From Bohemia to Fermanagh

Declan Bogue talks to writer Carlo Gebler

‘Such is the writing life, on Grub Street,’ summarises Carlo Gebler when pressed as to how he is putting in his time in as a writer. For the vast majority of people who ply their trade in the scribbling world, this could mean a raft of obituaries, some human-interest stories (of meagre human-interest) and local council news.

Gebler, however, has a paperback on release at the moment The Siege of Derry, which given it’s self-explanatory title is a retrospective of the events of 1641, is currently working on a book provisionally titled Cattleraid which shall be an updated version of the ancient text The Tain. This follows his previous book Bullraid, an interpretation of the Brown Bull of Cooley legend.

He lends himself to Maghaberry Prison one day a week to teach a creative writing course, is contributing a lengthy not-so-short short story for the forthcoming Faber anthology, is occasionally reviewing for The Irish Times, and another project looming in the foreground is a book about, and written with Patrick Maguire, the youngest of the Maguire family to be wrongly imprisoned in connection with the IRA bombings of Woolwich and Guildford in the 1970s. The man is consumed by stories. Fiction or fact - it doesn’t matter. He was destined for it.

Carlo GeblerWith his heritage, it should not surprise anyone. Born the son of Edna O’Brien, the famous fiction writer, and the much older established writer and Stalinist, Ernest Gebler, his was an unorthodox upbringing.

O’Brien was something of a controversial figure in the draconian, censorship-bound Ireland of the time, and she was more widely-known through her infamy than by being widely-read because of the scarcity of her works in her own country. In England, however, such literature was freely available and it hardly impinged on the young Carlo that such measures had been taken.

Eschewing all notions of spoiling children that were prevalent in post-war Britain of the time, Ernest Gebler headed a strict household, and forbid ice-cream, comics, and other treats that become the staples of some upbringings.

Despite this, Gebler comments that his life was richer in other ways. Although he refers to his father as ‘Victorian’ in attitude, the issue was clouded by Ernest Gebler’s refusal to communicate with his children after the demise of his marriage to O’Brien.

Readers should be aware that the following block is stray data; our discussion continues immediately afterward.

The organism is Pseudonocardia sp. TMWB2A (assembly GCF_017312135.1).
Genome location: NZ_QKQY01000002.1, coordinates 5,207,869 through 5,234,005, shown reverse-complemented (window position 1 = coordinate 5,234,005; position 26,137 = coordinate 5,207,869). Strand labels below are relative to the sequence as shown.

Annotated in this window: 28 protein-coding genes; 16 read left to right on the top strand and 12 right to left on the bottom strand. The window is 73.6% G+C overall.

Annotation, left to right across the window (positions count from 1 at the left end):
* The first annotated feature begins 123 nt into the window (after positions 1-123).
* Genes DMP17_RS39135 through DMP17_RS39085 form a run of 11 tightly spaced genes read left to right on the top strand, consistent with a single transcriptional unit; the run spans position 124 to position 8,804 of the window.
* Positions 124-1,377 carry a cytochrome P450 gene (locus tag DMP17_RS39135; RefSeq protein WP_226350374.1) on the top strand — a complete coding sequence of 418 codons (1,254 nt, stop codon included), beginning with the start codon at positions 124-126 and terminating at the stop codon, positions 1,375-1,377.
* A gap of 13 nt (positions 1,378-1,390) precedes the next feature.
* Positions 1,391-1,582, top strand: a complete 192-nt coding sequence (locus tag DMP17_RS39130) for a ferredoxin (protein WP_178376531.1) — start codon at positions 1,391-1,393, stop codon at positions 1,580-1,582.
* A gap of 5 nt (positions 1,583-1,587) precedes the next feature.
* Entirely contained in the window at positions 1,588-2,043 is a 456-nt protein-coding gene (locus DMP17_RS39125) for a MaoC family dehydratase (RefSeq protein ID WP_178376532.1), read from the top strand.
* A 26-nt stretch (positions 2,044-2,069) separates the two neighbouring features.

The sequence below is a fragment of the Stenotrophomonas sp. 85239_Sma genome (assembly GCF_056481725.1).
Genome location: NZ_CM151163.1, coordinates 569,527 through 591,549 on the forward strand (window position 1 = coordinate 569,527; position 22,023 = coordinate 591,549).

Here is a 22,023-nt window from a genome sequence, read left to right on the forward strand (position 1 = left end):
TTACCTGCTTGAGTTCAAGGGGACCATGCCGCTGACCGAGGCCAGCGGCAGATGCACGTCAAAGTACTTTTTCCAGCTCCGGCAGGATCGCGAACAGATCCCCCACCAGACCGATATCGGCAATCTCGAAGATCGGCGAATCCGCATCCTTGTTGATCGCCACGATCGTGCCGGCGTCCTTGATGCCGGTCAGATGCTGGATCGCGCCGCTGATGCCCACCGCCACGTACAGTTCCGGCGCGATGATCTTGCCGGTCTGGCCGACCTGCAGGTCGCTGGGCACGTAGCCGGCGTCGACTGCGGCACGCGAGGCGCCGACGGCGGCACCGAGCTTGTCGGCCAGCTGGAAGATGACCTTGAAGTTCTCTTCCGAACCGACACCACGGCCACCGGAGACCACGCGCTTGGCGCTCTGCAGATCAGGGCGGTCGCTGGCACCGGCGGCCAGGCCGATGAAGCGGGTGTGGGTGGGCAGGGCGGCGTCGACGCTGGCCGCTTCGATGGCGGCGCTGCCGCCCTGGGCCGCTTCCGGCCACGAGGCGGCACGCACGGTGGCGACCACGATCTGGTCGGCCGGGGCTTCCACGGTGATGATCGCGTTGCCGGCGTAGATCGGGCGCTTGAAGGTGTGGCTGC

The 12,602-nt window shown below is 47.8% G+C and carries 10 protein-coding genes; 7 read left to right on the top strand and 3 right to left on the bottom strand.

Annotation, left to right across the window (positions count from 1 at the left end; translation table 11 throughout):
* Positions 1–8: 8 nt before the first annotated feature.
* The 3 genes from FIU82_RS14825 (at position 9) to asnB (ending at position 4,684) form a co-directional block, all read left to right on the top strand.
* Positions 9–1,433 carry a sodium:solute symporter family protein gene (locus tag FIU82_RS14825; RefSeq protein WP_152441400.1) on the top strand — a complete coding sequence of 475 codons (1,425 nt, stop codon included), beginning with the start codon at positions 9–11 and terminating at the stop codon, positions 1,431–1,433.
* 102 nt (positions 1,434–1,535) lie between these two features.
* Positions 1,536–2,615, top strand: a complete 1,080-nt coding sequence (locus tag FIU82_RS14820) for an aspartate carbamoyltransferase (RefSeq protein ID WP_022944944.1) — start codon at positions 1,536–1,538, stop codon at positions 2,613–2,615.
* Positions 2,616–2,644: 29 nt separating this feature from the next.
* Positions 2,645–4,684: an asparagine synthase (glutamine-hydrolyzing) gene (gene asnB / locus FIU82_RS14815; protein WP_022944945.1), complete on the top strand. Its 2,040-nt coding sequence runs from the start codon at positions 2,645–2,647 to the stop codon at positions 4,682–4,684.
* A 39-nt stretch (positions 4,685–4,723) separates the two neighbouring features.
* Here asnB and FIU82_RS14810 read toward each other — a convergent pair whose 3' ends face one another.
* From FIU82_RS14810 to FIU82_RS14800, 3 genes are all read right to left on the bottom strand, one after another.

The waters were further muddied by the complications of a troubled man who had himself experienced a hard upbringing. Ernest Gebler’s most famous work is probably The Plymouth Adventure, a book based on the lives of the Pilgrim fathers, which was later to be made into a feature film.

But a bohemian existence lay ahead for young Carlo Gebler, as he embarked on his early life in London. Educated in state schools until he was 14, Gebler went to a boarding school in Petersmith, which placed particular emphasis on the written word.

‘It was there that I learned the secret of writing – that is, to re-write and re-write.’ He claims writing is a thing that has always been with him from an early age, whether it be scribbling away at poems, plays or stories.

Inspiration always surrounded him too – as illustrated in an episode of his teenage life. ‘We lived in Chelsea, and Samuel Beckett lived just around the corner, I can remember in my teenage years getting Tommy by The Who, and sitting Beckett down in my bedroom and playing him the entire first side of this rock music which he had never heard before. He sat in total silence, and at the end he commented, ‘It’s very Wagnerian, isn’t it?’ Nowadays Gebler's listening habits list The Artic Monkeys to Mendelsson to Mailer.

In the late 80s, Gebler came to live just outside Enniskillen, in Co Fermanagh, soon after the Remembrance Day bombings, and produced a work based locally, which he called The Glass Curtain – Inside an Ulster Community.

After buying and converting an old school house in the Garvary countryside, his ramblings came to a halt. ‘I didn’t choose to settle there, but your children start school, and you discover things you like about a place and you end up staying. I find it nice, although there are things that annoy me about the country – for instance the amount and poor quality of the building going on.’

The peaceful landscape and tranquillity of Fermanagh suits him as a writer, ‘In many ways, there are less distractions, no theatre-land, and you tend to get an awful lot more done.’ He doesn’t feel that the atmosphere of the place shapes or in any way influences his writing, but also states in a warming open way that he is open to correction on that.

As regards modern-day literature and drama, he is somewhat dismayed at the standard of programmes on television, deriding most supposed drama as soap opera. ‘Where has all the good writing gone? We can remember Boys From the Blackstuff, The Singing Detective and the bleakness of Alan Bennett’s work.’

The dumbing-down of popular culture has taken hold of the popular imagination and thinking, but for this Fermanagh resident, it remains a foreign country.